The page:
13 October 2007
Family Court grabs the lion's share of federal funding
By Michael Pelly
Attorney General Philip Ruddock has promised adjustments to funding for federal courts amid concerns the Family Court is citing the complexity of its work to justify massive discrepancies.
The court will receive $131million in funding for 2007-08, a figure that matches the total for both the Federal Court ($78million) and Federal Magistrates Court ($53 million).
Yet court statistics show it is doing a fraction of the work of the other two courts.
In 2006-07, the Federal Court handed 6158 matters and the magistrates court 40,108. This was divided into family law filings (32,530) and general federal law (7658). Mr Ruddock said the family court handled more than 15,500 new matters, but the court insisted the number was 27,313.
Family Court Chief Justice Diana Bryant said her court provided the magistrates court with free services worth $16.46 million last financial year. This year the estimated value is $13.57 million.
Magistrates court chief magistrate John Pascoe is on leave but has consistently argued for more direct funding to his court.
The Attorney-General referred to the high level of co-operation between the Family Court and magistrates court, but at times the reality has been different.
Mr Ruddock wrote to the heads of the Federal Court, Family Court and magistrates court late last year asking for their views on funding.An Adelaide Family Court judge has ordered magistrates court staff out of tea rooms for stealing "Family Court teabags" and there was an attempt to have the entire magistrates court staff banned from the Family Court floor because they were a "security risk".
Requests from the magistrates court to use vacant Family Court rooms in Sydney and Brisbane have been refused. When an Adelaide magistrate ignored a refusal and moved into a vacant office, his computer was disconnected by Family Court staff.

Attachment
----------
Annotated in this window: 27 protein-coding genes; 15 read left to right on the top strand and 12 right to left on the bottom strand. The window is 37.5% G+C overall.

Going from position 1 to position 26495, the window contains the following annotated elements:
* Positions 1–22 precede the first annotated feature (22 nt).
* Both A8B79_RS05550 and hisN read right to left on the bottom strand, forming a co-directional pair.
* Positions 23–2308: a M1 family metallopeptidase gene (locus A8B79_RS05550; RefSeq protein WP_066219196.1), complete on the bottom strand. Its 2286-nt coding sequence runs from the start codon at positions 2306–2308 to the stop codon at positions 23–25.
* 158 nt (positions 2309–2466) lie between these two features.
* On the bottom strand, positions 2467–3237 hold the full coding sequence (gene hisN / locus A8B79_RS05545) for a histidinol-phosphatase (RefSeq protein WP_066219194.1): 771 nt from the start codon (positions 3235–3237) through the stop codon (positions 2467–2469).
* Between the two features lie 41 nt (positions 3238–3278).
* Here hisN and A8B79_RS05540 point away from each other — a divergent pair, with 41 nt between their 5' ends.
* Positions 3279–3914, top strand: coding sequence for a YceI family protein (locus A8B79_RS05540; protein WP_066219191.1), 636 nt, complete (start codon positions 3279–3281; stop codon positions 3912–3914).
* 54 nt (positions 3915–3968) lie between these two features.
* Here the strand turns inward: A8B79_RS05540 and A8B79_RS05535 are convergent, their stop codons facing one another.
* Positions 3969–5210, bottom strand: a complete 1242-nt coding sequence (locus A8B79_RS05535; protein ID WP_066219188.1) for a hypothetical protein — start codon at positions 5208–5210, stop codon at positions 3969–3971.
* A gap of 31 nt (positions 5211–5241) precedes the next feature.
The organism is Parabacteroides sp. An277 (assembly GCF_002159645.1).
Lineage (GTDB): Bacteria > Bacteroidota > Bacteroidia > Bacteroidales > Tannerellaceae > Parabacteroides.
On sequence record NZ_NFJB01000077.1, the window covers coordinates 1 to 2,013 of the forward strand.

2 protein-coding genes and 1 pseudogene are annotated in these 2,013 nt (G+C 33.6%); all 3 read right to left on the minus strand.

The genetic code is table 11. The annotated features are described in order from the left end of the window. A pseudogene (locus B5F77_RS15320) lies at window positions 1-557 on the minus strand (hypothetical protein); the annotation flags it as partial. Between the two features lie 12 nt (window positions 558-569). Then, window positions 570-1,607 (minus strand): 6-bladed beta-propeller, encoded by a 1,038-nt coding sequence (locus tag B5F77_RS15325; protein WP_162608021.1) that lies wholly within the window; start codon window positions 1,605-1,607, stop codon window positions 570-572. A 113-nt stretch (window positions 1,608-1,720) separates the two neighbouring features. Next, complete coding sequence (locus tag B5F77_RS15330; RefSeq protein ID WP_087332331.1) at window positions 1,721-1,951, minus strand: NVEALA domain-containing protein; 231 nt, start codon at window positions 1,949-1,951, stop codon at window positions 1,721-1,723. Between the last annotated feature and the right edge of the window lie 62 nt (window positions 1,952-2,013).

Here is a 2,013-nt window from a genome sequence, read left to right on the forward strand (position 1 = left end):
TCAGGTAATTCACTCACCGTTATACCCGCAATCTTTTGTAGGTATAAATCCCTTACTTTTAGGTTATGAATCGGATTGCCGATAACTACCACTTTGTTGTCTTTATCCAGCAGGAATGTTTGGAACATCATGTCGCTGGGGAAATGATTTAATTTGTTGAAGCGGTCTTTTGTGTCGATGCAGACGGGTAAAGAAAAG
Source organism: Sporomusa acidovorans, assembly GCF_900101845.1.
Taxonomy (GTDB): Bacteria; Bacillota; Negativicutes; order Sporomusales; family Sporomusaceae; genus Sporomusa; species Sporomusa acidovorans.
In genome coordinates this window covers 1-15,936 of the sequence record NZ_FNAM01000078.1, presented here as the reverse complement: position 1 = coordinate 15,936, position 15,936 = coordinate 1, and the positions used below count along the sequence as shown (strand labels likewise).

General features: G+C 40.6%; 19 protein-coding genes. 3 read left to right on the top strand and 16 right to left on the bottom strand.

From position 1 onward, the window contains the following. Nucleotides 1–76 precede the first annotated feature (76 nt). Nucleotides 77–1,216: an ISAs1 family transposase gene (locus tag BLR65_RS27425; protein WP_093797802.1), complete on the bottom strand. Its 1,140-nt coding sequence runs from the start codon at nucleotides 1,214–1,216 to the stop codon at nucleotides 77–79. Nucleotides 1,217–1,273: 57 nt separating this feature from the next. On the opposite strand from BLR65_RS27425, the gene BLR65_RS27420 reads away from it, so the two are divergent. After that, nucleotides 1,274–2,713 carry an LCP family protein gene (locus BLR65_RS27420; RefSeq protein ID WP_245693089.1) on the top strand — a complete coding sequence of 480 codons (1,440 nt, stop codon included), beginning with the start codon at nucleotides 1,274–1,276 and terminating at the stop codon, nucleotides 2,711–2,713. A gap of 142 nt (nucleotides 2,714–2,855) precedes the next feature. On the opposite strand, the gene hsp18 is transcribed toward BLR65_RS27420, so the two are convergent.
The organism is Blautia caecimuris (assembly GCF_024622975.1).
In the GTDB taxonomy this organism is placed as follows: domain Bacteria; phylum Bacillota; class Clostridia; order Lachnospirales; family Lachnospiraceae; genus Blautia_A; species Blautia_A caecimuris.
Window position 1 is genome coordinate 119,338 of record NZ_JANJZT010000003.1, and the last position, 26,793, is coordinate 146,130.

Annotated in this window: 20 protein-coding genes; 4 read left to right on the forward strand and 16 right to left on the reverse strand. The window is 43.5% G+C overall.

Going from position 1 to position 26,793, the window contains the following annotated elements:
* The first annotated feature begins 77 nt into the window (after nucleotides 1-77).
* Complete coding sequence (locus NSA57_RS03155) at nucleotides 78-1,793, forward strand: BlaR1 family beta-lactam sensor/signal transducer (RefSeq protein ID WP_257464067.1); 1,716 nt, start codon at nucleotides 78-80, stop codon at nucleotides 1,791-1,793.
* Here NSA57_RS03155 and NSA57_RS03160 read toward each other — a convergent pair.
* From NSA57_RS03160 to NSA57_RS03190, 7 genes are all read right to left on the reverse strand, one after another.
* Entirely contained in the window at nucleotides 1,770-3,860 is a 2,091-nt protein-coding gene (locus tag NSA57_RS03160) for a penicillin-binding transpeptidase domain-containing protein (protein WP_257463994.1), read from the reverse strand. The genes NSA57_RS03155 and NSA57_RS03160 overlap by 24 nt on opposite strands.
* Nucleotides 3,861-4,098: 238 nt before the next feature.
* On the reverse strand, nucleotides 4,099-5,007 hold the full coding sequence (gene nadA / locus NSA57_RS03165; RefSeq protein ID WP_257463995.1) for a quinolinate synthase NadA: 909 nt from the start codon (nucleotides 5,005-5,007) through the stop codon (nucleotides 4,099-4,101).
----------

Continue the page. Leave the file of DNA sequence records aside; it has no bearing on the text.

This week, a spokeswoman said the Federal Court's appropriation was $8.018 million less, "reflecting an appropriation reallocation of this amount to the Federal Magistrates Court".
"This budget transfer reflects the cost of some services previously provided free of charge to the Federal Magistrates Court by the Federal and Family Courts," she said.
Chief Justice Bryant said the free services "cover the work of court staff for the magistrates court and accommodation, including access to court rooms".
In addition to the free services that have been costed, "the Family Court provides further services (not costed) on a shared basis: these include IT services, accommodation, work of court staff (family consultants, registrars and filing registry services) and related depreciation and amortisation".
The Attorney-General's office said the Family Court's functions included mediation, conciliation and joint conferences by family consultants and registrars, which accounted for a much of the Family Court's budget funding.
The spokeswoman said the court maintained registries in more locations than the Federal Court and conducted circuits in a number of additional locations.
"Ordinary Australians are most likely to encounter a federal court while being a party to a family law dispute in the Federal Magistrates Court or the Family Court. Funding reflects this."
Chief Justice Bryant said "no inference" could be drawn from comparing the budget with the number of filings, but in the past the chief justice has stressed the "more complex" nature of her court's work, compared with that of the magistrates court.